Sebastian leans against the wall for a moment, covers his mouth with the back of his hand. He looks out towards Mount Timbi and Bradley’s Edge and an image of Cooper’s shattered body flashes into his mind: blood and bone, sharp rocks, torn flesh. Cooper’s broken, still face. He shivers, wrapping his arms around himself. For a moment he feels as though all the oxygen has been sucked from the atmosphere and replaced with something toxic. He swallows, chokes on nothing, gasps for air.
‘You okay? Seb? Mate?’
He takes a breath, straightens up, pulls himself together.
‘I’m fine,’ he says. His voice is controlled, formal. ‘Thanks for letting me know.’
‘Hold on a minute. Don’t hang up. Seb . . .?’
It’s clear that Toby wants to stay on the line, expects something from him. He’s assuming that they might comfort each other. Cry together. Talk it through.
But Sebastian can’t, won’t. All he can do is say thank you again before he disconnects and drops the handset back into its base. In the safety of his bedroom, he closes the door, pulls the blinds down and lets himself cry. He feels broken, hollow, as though someone has blown a hole through his middle where his soul used to be.
Claire is barely out of bed when Sebastian calls. His voice is thick – she can tell he’s been crying. She wonders if he’s taken something.
Then he tells her – he says that Cooper was found at the bottom of Bradley’s Edge. Shock grips her in a vicious fist. Squeezes tight, making her stomach heave and her head spin. She collapses to the floor, dropping her phone and cracking her elbow on the coffee table. Bree rushes over to help. Tells Seb to call back later.
‘He’s dead,’ Claire says. ‘I can’t believe it. I can’t fucking believe it.’
‘Who?’ Bree crouches down beside her. ‘Claire? Who’s dead?’
Claire tells her what she knows, and they sit for a while in shock. They hold hands and cry, stare at each other with wide, horrified eyes. After a while Bree gets up and makes coffee, and they drink in silence. The coffee tastes like mud, and if Claire had the energy she’d get up and make them something stronger, more soothing. But she’s too shattered to move.
‘You should go back to bed,’ Bree says. ‘You look like absolute shit.’
Claire’s happy to be told what to do. She lets Bree lead her to her bedroom and waits passively as Bree pulls back the bedclothes. It’s a relief to sink into the musky comfort of doona, sheets and pillows.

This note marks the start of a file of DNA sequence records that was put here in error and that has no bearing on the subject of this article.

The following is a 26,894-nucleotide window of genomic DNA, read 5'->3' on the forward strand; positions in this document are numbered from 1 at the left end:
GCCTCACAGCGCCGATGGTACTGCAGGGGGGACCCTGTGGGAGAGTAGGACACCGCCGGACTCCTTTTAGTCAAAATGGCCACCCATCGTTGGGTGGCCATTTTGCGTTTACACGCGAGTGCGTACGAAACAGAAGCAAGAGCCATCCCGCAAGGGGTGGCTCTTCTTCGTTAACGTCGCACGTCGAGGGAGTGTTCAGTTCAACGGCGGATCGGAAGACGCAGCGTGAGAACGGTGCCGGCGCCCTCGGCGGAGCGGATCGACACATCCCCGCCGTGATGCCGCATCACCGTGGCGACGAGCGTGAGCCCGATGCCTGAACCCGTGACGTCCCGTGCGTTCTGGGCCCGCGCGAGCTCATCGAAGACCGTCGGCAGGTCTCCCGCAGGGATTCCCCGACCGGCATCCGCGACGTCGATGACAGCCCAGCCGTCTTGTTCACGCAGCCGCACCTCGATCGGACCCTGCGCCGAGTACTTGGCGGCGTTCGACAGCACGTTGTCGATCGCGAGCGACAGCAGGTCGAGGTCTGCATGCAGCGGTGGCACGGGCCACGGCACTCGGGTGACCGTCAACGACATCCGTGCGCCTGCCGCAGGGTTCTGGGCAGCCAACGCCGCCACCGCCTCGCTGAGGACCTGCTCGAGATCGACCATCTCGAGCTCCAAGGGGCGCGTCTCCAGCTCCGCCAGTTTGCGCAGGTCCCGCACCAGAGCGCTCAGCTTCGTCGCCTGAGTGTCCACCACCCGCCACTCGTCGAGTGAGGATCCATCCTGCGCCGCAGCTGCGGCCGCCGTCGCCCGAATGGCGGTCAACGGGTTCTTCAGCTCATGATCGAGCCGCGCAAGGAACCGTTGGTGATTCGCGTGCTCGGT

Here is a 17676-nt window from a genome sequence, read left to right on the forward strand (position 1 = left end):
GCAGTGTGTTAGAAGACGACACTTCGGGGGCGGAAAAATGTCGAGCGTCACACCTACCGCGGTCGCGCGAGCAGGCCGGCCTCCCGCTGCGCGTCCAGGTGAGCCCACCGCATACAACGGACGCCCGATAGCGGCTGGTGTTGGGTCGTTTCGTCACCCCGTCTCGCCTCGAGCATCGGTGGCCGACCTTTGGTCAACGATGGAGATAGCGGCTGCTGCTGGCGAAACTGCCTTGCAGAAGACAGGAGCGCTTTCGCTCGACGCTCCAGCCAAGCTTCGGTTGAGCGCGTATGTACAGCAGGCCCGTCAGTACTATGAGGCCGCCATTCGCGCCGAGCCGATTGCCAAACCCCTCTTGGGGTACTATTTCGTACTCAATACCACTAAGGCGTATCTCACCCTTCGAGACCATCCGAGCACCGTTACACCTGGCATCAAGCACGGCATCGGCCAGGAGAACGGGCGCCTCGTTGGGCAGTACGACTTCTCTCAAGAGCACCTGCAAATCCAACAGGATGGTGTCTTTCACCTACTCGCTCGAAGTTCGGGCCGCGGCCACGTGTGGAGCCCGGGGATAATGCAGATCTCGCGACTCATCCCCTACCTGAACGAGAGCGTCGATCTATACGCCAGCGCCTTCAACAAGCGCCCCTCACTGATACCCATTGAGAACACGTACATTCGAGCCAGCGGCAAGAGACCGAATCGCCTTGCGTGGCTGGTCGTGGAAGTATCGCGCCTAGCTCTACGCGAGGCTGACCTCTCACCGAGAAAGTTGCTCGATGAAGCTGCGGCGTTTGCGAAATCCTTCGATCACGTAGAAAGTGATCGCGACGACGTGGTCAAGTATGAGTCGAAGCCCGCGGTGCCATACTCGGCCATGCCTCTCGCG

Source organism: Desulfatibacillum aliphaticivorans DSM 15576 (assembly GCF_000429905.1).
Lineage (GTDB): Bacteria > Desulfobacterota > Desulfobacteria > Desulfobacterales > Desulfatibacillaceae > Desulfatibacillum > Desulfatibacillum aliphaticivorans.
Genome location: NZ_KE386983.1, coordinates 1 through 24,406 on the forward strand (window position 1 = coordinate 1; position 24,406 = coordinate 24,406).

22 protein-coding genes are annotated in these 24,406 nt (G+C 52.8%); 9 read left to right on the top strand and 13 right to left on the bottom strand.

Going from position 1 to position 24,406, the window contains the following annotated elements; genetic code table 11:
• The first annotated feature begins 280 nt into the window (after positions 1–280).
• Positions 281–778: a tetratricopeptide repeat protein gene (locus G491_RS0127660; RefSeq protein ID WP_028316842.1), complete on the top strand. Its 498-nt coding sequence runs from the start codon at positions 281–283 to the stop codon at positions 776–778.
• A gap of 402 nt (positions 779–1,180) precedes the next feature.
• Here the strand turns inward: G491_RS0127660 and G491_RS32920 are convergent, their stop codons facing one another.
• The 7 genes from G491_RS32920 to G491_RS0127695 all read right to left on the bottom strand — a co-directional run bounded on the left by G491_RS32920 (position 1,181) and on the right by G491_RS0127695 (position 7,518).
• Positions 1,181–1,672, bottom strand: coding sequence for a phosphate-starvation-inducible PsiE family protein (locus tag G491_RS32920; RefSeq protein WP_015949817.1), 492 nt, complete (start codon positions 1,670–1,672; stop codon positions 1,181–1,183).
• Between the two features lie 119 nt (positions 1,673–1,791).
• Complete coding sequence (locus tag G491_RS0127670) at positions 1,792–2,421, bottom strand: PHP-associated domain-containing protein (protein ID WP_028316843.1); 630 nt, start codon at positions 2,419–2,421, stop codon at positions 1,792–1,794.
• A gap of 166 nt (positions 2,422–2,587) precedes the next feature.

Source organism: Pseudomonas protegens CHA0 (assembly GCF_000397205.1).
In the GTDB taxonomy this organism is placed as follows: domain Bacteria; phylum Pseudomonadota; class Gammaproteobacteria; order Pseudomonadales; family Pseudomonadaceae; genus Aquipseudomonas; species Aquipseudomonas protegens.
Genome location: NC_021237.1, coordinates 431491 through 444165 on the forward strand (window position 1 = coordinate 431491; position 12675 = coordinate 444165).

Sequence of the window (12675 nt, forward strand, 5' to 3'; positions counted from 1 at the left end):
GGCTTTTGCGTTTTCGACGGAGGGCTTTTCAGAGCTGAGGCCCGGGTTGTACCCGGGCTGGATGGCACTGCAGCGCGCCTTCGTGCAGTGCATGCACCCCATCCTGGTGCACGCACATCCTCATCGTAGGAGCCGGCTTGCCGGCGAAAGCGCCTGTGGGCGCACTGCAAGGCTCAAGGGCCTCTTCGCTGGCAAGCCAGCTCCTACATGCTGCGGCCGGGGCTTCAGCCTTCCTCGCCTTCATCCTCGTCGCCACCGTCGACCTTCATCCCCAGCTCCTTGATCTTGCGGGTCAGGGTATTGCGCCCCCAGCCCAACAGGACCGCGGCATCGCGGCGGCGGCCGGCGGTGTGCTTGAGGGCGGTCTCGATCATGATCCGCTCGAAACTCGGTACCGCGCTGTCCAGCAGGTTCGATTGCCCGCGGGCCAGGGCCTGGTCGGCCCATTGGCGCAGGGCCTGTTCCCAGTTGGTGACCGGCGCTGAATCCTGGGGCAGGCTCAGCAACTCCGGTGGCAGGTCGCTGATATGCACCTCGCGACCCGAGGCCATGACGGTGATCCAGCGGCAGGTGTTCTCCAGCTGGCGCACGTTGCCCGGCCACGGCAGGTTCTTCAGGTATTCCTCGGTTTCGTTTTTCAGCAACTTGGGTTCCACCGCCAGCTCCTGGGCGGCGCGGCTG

It’s only when Bree has left the room and she’s alone that Claire dares to let herself think, to allow her memories of last night to surface.
She was so wasted that her mental images are hazy and unclear. She remembers the first part of the night – drinking vodka in the afternoon, listening to music, dancing drunkenly around the lounge room – but everything else is a blur.
She looks across at the pile of discarded clothes in the corner of her room. Black boots, skinny jeans, her favourite sequinned top. She must have gone somewhere. Done something. She wouldn’t wear that top around the house. She closes her eyes, strains to remember, and is rewarded with a sudden clear flashback: at some stage of the night she’d called a cab, staggered down the staircase, waited outside.
Where had she gone? Where?
Sebastian’s. She sees herself knocking on his door. Going inside. The two of them drinking straight whisky. Claire hates whisky, but that didn’t stop her – she can taste the sour fire of it, recall the way it made her gasp. They shared a line of speed. Maybe two. They both got wasted.
But there’s more. Something bad happened. Something that left her miserable and crying.
She lies back and gazes at the ceiling as the next memory starts to form. It emerges slowly, fragmented and disjointed, like an old film cut up and reassembled out of order. But it’s enough to create a vague picture, more than enough to make her heart beat faster and her body sweat.
She was in the car with Cooper. Both of them angry. A nasty fight. Tears and shouting. She remembers pushing him. Pushing him again. Pushing him hard.
She starts crying, letting the tears slide down her temples, into her hairline.
They fought. She pushed him.
And now Cooper is dead.